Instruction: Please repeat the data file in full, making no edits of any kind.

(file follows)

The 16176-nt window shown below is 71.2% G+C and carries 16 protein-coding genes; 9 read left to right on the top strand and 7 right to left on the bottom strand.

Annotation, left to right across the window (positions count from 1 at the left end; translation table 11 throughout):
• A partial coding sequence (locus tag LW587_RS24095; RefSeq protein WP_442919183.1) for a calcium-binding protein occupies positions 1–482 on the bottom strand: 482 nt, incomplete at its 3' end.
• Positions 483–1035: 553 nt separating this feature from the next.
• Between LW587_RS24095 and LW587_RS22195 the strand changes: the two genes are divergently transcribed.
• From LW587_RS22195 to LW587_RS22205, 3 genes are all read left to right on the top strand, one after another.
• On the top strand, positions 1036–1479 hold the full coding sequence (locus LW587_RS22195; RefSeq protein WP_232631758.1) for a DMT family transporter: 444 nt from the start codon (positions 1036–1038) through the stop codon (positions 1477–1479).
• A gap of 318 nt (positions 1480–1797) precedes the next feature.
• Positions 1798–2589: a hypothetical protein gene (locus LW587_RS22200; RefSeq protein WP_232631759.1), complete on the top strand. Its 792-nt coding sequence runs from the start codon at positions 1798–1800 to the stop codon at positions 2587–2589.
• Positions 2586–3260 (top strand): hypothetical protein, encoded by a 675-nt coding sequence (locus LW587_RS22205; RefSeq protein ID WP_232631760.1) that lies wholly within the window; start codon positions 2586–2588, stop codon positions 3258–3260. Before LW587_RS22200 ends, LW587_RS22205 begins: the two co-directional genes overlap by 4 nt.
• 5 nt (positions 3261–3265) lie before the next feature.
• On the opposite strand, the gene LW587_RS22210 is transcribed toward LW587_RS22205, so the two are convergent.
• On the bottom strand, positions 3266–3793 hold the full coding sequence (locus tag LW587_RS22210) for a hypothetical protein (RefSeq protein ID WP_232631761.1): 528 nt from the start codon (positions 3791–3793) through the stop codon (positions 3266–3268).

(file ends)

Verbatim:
The 16176-nt window shown below is 71.2% G+C and carries 16 protein-coding genes; 9 read left to right on the top strand and 7 right to left on the bottom strand.

Annotation, left to right across the window (positions count from 1 at the left end; translation table 11 throughout):
• A partial coding sequence (locus tag LW587_RS24095; RefSeq protein WP_442919183.1) for a calcium-binding protein occupies positions 1–482 on the bottom strand: 482 nt, incomplete at its 3' end.
• Positions 483–1035: 553 nt separating this feature from the next.
• Between LW587_RS24095 and LW587_RS22195 the strand changes: the two genes are divergently transcribed.
• From LW587_RS22195 to LW587_RS22205, 3 genes are all read left to right on the top strand, one after another.
• On the top strand, positions 1036–1479 hold the full coding sequence (locus LW587_RS22195; RefSeq protein WP_232631758.1) for a DMT family transporter: 444 nt from the start codon (positions 1036–1038) through the stop codon (positions 1477–1479).
• A gap of 318 nt (positions 1480–1797) precedes the next feature.
• Positions 1798–2589: a hypothetical protein gene (locus LW587_RS22200; RefSeq protein WP_232631759.1), complete on the top strand. Its 792-nt coding sequence runs from the start codon at positions 1798–1800 to the stop codon at positions 2587–2589.
• Positions 2586–3260 (top strand): hypothetical protein, encoded by a 675-nt coding sequence (locus LW587_RS22205; RefSeq protein ID WP_232631760.1) that lies wholly within the window; start codon positions 2586–2588, stop codon positions 3258–3260. Before LW587_RS22200 ends, LW587_RS22205 begins: the two co-directional genes overlap by 4 nt.
• 5 nt (positions 3261–3265) lie before the next feature.
• On the opposite strand, the gene LW587_RS22210 is transcribed toward LW587_RS22205, so the two are convergent.
• On the bottom strand, positions 3266–3793 hold the full coding sequence (locus tag LW587_RS22210) for a hypothetical protein (RefSeq protein ID WP_232631761.1): 528 nt from the start codon (positions 3791–3793) through the stop codon (positions 3266–3268).